“The thing about these clubs was that you couldn’t get in to them unless you looked absolutely amazing” Morgan recalls. “And when I say amazing, I don’t mean, you bought some ‘fashion’ look off-the-peg, from a store. That didn’t matter. What mattered was that you brought your own individuality to what you were wearing, that you put some effort into it. The more outrageous, the better. There was a doorman, Tim,” Morgan continues, “who used to do this thing of holding a mirror up and asking, ‘would you let you in? Because I wouldn’t.’”
“That,” adds Morgan, “would never work today. You go to a club now, it’s like, ‘money talks.’”
Morgan’s era of club-going is the one in the spotlight at the V&A. Tribute is paid to Boy George, and to Leigh Bowery, whose elaborate get-ups made him an icon of the London club scene in the 80s. According to Morgan, the fact that both Boy George and Leigh Bowery were gay was incidental; in his recollection, the club was the place where all different tribes of creative types came together.
“There were tribes, like I was part of this Buffalo tribe,” Morgan explains, “but the thing that united everyone was that we were escaping boredom. We were bored by the mainstream, and we wanted to create a world outside of it. And we’d congregate at the club, in our looks we’d put together, to mingle and appreciate each other. It was very free, in that way.”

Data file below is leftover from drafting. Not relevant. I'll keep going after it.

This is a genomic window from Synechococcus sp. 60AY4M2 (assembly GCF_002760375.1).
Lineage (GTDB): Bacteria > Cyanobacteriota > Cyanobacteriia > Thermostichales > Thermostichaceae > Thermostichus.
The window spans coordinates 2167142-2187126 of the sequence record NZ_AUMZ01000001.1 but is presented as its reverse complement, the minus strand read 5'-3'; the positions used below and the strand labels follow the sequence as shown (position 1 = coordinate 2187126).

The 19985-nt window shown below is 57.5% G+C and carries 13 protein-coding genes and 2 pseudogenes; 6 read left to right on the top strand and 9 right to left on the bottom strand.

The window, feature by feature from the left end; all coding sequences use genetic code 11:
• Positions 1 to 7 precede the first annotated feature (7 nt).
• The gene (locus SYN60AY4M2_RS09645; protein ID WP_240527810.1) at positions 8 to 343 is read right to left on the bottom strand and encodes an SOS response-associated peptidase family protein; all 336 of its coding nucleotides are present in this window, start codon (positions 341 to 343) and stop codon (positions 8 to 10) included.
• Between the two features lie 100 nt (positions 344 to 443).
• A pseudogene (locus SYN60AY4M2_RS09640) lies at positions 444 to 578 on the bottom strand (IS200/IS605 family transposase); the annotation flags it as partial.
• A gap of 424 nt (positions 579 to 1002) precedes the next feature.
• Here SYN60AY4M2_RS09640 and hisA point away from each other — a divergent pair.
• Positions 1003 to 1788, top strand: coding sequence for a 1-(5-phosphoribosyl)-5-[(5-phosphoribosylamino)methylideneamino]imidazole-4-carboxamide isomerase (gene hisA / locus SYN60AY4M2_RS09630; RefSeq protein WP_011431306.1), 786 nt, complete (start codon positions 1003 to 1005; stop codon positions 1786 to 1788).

‘Free’ is a word Deacon uses, too, when he talks about the rave scene. And he, likewise, describes the rave as a place where self-creation was respected, and a space where all different kinds of people came together in a positive way.
I suspect that the feeling of longing I have, hearing these stories, and my feeling for the club, has something to do with all that. It’s hard not to be attracted to the concept of the club as a Temporary Autonomous Zone, as the American anarchist thinker Hakim Bey described it: “…a guerrilla operation which liberates an area (of land, of time, of imagination) and then dissolves itself to reform elsewhere… before the state can crush it.”
But I also think there’s something more matter-of-fact at work. I’m not a utopian, at heart, and I don’t think the curators at the V&A are, either. And the more I talk to Morgan, and to Deacon, the less rose-tinted their recollections of their clubbing days become. They understand the difference between their own happy nostalgia, and harsher reality. But what we all share, and what we all seem to mourn the loss of, is subculture. The key element in Deacon’s stories about going to illegal raves, for me, is the idea that a huge gathering of people could come together through word-of-mouth. Anyone throwing a party at an abandoned warehouse now would probably be promoting it on Facebook or Twitter. Likewise, those tribal fashion identities that Morgan talks about have been subsumed. We live in the age of the international hipster, in which street style trends go global in an instant, and mainstream in a flash. The hardest thing to be, today, is underground.